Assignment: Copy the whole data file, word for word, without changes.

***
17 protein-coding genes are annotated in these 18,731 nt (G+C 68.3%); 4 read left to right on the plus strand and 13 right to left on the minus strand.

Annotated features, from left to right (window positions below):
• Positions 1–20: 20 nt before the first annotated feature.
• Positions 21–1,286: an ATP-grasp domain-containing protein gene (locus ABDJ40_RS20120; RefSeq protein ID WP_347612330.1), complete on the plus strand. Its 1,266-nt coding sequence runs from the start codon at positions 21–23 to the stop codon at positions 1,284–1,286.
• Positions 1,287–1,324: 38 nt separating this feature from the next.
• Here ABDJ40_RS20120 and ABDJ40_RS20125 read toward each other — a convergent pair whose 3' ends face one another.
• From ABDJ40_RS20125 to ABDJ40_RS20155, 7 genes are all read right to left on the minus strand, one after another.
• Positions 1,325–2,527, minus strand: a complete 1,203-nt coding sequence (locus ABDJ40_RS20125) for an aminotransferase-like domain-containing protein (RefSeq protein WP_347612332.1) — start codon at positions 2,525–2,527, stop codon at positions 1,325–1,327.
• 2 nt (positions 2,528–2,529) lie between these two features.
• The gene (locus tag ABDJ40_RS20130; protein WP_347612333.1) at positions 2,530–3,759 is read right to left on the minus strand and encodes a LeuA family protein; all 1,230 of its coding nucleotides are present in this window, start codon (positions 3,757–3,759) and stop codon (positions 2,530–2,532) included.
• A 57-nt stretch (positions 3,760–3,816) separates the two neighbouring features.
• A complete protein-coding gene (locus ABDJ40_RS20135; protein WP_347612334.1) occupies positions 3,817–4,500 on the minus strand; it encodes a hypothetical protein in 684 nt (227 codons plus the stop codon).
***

17 protein-coding genes are annotated in these 18,731 nt (G+C 68.3%); 4 read left to right on the plus strand and 13 right to left on the minus strand.

Annotated features, from left to right (window positions below):
• Positions 1–20: 20 nt before the first annotated feature.
• Positions 21–1,286: an ATP-grasp domain-containing protein gene (locus ABDJ40_RS20120; RefSeq protein ID WP_347612330.1), complete on the plus strand. Its 1,266-nt coding sequence runs from the start codon at positions 21–23 to the stop codon at positions 1,284–1,286.
• Positions 1,287–1,324: 38 nt separating this feature from the next.
• Here ABDJ40_RS20120 and ABDJ40_RS20125 read toward each other — a convergent pair whose 3' ends face one another.
• From ABDJ40_RS20125 to ABDJ40_RS20155, 7 genes are all read right to left on the minus strand, one after another.
• Positions 1,325–2,527, minus strand: a complete 1,203-nt coding sequence (locus ABDJ40_RS20125) for an aminotransferase-like domain-containing protein (RefSeq protein WP_347612332.1) — start codon at positions 2,525–2,527, stop codon at positions 1,325–1,327.
• 2 nt (positions 2,528–2,529) lie between these two features.
• The gene (locus tag ABDJ40_RS20130; protein WP_347612333.1) at positions 2,530–3,759 is read right to left on the minus strand and encodes a LeuA family protein; all 1,230 of its coding nucleotides are present in this window, start codon (positions 3,757–3,759) and stop codon (positions 2,530–2,532) included.
• A 57-nt stretch (positions 3,760–3,816) separates the two neighbouring features.
• A complete protein-coding gene (locus ABDJ40_RS20135; protein WP_347612334.1) occupies positions 3,817–4,500 on the minus strand; it encodes a hypothetical protein in 684 nt (227 codons plus the stop codon).